Former Rep. Beto O’Rourke, a candidate for the Democratic presidential nomination in 2020, first made national headlines after publicly stating his support for marijuana legalization in 2009, Vox reports.
O’Rourke, who was at that point a member of the El Paso City Council, introduced a resolution calling for “an honest, open national debate on ending the prohibition of narcotics.”
He later referred to the war on drugs as a “complete failure.”
“If our drug laws were different, I will absolutely guarantee you that our body count would be different,” he added, referring to the violence in Ciudad Juárez, Mexico.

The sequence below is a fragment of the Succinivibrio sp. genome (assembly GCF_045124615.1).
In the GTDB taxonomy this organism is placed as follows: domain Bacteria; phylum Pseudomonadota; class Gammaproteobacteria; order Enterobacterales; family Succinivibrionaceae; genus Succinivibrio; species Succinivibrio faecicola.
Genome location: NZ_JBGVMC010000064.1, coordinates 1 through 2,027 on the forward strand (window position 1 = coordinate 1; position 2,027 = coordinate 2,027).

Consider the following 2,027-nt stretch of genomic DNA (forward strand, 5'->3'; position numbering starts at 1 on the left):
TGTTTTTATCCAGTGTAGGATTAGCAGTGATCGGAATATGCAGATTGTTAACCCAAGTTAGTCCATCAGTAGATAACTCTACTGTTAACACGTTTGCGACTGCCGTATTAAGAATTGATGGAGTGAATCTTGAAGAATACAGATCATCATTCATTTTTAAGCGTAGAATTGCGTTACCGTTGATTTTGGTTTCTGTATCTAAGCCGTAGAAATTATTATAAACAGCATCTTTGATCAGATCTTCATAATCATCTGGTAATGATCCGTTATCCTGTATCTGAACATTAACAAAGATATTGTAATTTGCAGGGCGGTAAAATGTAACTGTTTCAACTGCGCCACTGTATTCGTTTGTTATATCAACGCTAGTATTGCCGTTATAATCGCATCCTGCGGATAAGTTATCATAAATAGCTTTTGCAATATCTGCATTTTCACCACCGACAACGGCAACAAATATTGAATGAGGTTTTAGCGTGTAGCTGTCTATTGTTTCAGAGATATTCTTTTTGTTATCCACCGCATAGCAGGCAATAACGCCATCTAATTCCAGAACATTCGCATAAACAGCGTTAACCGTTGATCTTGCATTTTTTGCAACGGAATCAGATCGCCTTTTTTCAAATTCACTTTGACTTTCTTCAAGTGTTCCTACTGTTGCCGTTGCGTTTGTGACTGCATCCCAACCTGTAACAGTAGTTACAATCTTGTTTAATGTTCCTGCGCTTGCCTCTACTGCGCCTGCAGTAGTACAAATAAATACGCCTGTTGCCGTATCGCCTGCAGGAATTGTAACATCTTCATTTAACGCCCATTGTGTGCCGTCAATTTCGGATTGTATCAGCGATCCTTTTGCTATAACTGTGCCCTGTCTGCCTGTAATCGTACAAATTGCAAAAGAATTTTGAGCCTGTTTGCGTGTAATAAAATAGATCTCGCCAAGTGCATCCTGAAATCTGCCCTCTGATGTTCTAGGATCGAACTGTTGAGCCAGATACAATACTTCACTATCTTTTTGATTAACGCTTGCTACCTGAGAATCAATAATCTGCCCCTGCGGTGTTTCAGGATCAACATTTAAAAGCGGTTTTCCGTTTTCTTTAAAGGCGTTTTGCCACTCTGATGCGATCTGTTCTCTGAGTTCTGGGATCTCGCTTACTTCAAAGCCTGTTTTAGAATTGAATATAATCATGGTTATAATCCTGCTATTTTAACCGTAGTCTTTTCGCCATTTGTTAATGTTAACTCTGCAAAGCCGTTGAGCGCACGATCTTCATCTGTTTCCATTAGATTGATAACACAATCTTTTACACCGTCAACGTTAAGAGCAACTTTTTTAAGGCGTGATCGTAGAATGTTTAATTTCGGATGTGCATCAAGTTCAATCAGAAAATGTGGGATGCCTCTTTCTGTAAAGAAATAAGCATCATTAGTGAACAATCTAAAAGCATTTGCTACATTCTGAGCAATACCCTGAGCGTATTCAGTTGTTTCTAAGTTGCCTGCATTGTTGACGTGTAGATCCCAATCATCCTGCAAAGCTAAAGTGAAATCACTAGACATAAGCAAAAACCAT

His resolution unanimously passed the City Council, but was vetoed by the mayor who warned the members that overriding the veto could harm the city’s attempt to get funding from a congressional stimulus package.
Last Thursday, O’Rourke called for an end to the “federal prohibition on marijuana” shortly after announcing his candidacy for the Democratic nomination.
“We can free ourselves from the distinction of being the country that imprisons more of its citizens than any other country on the face of the planet,” he said, according to the New York Post. “And guess what: By and large they do not look like this room. They are browner and blacker than most of America.”
“Only some face arrest, faced imprisonment, and when they get out forced to check a box that says they have a conviction which diminishes their opportunities in life to hold a job, to raise a family, to get a loan, to be successful,” he added.
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